In Oklahoma and a pair of tribes that recently inked updated gaming compacts with the office of Governor Kevin Stitt have reportedly had their memberships in the Oklahoma Indian Gaming Association suspended until the end of the year.

According to reports from The Oklahoman and Tulsa World newspapers, the federally-recognized Comanche Nation and Otoe-Missouria Tribe last month agreed revised 15-year deals that saw them agree to pay a range of new ‘exclusivity fees’ in exchange for being given permission to build up to three new casinos and offer sportsbetting.

Legal wrangle:

However, Tulsa World reported that these updated gaming compacts raised the ire of eleven other Oklahoma tribes that are still engaged in a fierce federal lawsuit concerning a contention that their previous 15-year arrangements had been automatically renewed at the conclusion of 2019.

Consequential costs:

Matthew Morgan, Chairman for the Oklahoma Indian Gaming Association, reportedly issued a declaration in which he revealed that the casino-operating Comanche Nation and Otoe-Missouria Tribe have been temporarily suspended from his organization following the alteration of its by-laws and must now wait until December before asking for re-admission.

Reportedly read a statement from Morgan…

This was a difficult decision to make but it was the correct one. The Oklahoma Indian Gaming Association works best when its membership can speak frankly and with the trust that all members are working together to support our industry as a whole.”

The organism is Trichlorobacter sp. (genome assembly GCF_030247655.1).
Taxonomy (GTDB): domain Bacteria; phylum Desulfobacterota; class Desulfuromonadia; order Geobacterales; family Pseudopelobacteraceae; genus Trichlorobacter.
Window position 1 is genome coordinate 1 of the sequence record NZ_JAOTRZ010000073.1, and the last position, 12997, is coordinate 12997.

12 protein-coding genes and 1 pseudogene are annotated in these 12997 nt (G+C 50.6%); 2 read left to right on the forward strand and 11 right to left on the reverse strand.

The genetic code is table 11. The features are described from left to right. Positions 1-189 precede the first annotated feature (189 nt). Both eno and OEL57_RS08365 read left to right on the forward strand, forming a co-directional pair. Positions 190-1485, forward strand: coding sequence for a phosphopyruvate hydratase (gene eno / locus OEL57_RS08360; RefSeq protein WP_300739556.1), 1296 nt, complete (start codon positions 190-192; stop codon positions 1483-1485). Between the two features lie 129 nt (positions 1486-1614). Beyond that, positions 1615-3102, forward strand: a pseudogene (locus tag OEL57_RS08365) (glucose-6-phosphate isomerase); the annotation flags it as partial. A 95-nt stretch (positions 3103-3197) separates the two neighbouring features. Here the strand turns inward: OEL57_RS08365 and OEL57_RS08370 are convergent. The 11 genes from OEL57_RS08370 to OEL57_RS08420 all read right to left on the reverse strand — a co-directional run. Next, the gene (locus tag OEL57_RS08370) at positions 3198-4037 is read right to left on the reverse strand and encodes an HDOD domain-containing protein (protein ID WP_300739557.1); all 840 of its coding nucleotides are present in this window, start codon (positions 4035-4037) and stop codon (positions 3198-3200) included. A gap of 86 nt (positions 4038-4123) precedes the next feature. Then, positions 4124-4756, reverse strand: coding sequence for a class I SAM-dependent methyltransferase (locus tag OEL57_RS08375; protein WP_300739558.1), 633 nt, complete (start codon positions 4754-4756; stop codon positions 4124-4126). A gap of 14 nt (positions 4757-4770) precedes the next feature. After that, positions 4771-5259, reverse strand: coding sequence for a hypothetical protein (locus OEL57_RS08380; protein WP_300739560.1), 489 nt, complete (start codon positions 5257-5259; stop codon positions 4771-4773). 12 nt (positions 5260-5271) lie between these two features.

Autonomy argument:

For its part and The Oklahoman reported that John Shotton (pictured), Chairman for the Otoe-Missouria Tribe used a subsequent statement to proclaim that his tribe had inked its revised arrangement with the governor of the southwestern state as ‘a sovereign nation’ and now plans ‘to follow the federal process for approval of the negotiated compact.’

Reportedly read an affirmation from Shotton…

“Regardless of the opinion of the Oklahoma Indian Gaming Association, there are not hierarchies of sovereign nations in Indian country. Each tribe has the right to negotiate the best compact available for its tribal government. We still support the intentions of the other tribes to fight for the very best compact for their individual governments. I certainly hope, as negotiations continue, other tribes won’t be singled out for exercising their tribal sovereignty.”